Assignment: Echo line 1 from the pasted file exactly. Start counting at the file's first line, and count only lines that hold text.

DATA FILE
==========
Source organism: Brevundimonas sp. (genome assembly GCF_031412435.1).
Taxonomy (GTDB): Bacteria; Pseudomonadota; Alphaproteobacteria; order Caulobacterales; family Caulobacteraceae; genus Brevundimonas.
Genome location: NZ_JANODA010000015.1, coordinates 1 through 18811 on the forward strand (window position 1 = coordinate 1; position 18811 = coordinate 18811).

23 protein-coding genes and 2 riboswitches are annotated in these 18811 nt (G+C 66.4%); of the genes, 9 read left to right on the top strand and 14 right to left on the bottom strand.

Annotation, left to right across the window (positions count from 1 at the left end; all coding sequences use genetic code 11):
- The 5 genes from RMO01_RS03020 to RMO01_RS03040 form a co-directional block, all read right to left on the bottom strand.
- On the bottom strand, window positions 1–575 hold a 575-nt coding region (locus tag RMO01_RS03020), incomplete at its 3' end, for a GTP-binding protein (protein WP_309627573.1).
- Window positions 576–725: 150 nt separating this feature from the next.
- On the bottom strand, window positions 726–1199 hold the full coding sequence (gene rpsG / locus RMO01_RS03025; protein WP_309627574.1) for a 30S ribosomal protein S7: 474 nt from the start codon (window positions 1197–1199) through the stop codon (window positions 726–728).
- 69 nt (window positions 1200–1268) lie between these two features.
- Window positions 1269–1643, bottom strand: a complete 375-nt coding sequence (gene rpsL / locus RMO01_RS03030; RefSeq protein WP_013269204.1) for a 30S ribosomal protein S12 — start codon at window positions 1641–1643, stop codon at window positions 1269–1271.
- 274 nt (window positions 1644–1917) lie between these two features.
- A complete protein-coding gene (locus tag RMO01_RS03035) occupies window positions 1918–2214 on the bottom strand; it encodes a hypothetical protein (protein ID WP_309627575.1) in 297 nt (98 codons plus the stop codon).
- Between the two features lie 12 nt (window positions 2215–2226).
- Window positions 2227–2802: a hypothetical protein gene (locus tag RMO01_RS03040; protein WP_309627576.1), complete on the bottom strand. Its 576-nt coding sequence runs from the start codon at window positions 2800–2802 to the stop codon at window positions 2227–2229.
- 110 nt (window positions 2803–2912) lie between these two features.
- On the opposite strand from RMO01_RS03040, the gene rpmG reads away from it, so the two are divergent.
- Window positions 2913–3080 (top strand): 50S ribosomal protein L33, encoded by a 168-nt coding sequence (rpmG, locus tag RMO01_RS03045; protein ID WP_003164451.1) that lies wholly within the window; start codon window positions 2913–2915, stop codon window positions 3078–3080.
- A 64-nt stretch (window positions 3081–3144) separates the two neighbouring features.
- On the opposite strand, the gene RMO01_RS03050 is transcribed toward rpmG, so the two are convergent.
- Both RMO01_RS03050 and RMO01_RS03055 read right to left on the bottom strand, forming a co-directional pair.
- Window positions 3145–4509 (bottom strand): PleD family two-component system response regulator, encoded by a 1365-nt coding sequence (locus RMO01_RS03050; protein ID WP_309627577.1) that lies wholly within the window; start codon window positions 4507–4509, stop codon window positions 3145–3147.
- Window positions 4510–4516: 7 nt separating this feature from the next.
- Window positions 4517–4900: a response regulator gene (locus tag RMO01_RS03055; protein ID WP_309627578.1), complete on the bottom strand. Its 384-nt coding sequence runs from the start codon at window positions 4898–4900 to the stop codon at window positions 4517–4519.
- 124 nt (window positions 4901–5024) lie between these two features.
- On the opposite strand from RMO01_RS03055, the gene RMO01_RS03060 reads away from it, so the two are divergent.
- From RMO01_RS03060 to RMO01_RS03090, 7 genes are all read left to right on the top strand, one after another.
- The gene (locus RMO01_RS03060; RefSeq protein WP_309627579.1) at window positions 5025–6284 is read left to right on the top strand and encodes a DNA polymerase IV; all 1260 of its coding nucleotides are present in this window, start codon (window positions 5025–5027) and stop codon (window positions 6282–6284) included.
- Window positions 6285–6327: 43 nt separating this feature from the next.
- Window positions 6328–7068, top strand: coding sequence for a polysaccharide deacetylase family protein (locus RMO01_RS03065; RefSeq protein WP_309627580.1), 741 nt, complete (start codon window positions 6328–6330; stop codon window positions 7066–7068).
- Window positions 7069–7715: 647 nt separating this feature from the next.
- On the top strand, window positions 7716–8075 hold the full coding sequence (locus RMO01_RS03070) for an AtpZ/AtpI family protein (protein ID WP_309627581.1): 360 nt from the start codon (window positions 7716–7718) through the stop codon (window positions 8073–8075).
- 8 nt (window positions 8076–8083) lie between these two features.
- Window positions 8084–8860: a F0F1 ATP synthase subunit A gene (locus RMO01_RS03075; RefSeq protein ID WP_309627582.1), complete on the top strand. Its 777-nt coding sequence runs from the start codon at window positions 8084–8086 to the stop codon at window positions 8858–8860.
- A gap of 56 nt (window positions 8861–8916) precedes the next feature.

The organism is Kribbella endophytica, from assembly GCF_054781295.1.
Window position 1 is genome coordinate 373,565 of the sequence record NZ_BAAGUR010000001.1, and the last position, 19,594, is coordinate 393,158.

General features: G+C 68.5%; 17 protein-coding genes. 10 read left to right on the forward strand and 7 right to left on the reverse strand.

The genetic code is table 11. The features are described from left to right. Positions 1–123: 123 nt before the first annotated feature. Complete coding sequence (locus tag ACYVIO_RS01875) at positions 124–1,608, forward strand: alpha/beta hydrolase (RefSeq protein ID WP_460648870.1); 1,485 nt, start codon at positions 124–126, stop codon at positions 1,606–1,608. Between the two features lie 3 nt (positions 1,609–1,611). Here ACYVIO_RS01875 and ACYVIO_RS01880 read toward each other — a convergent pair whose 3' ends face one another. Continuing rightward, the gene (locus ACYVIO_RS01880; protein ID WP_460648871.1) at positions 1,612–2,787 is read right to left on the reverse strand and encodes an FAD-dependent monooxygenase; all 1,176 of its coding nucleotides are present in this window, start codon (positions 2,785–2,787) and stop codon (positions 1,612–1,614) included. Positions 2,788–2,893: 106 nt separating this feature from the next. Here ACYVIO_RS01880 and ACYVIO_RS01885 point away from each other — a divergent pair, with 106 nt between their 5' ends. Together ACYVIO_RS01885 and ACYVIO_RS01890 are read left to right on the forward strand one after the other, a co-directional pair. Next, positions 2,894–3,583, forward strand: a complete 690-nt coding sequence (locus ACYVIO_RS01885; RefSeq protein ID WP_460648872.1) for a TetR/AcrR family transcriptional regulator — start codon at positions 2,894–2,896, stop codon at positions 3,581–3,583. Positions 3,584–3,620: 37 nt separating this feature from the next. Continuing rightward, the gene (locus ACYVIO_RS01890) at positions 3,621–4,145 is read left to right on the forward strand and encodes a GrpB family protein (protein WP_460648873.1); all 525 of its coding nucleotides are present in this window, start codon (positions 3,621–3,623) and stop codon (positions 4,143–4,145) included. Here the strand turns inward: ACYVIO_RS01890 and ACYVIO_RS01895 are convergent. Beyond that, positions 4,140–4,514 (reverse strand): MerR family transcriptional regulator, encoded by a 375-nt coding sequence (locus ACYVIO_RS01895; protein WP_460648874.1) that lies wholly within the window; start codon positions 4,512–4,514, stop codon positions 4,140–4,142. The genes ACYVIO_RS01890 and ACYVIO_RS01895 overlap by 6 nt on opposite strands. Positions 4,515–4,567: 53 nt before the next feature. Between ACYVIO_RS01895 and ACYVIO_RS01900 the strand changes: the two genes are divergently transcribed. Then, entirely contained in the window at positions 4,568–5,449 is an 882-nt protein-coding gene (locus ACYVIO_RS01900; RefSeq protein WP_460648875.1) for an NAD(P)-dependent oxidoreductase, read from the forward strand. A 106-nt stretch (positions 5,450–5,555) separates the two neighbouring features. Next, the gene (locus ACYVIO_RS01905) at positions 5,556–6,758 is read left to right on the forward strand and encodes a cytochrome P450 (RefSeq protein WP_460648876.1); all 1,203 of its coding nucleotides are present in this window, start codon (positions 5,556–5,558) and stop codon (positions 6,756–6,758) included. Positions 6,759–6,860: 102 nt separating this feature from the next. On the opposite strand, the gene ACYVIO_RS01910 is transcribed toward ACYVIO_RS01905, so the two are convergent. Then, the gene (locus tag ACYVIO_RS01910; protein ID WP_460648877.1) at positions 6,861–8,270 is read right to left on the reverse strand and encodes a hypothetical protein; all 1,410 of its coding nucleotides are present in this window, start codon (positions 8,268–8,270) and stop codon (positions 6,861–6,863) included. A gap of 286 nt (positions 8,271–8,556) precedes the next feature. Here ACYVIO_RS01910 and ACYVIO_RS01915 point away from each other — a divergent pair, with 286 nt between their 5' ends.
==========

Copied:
Source organism: Brevundimonas sp. (genome assembly GCF_031412435.1).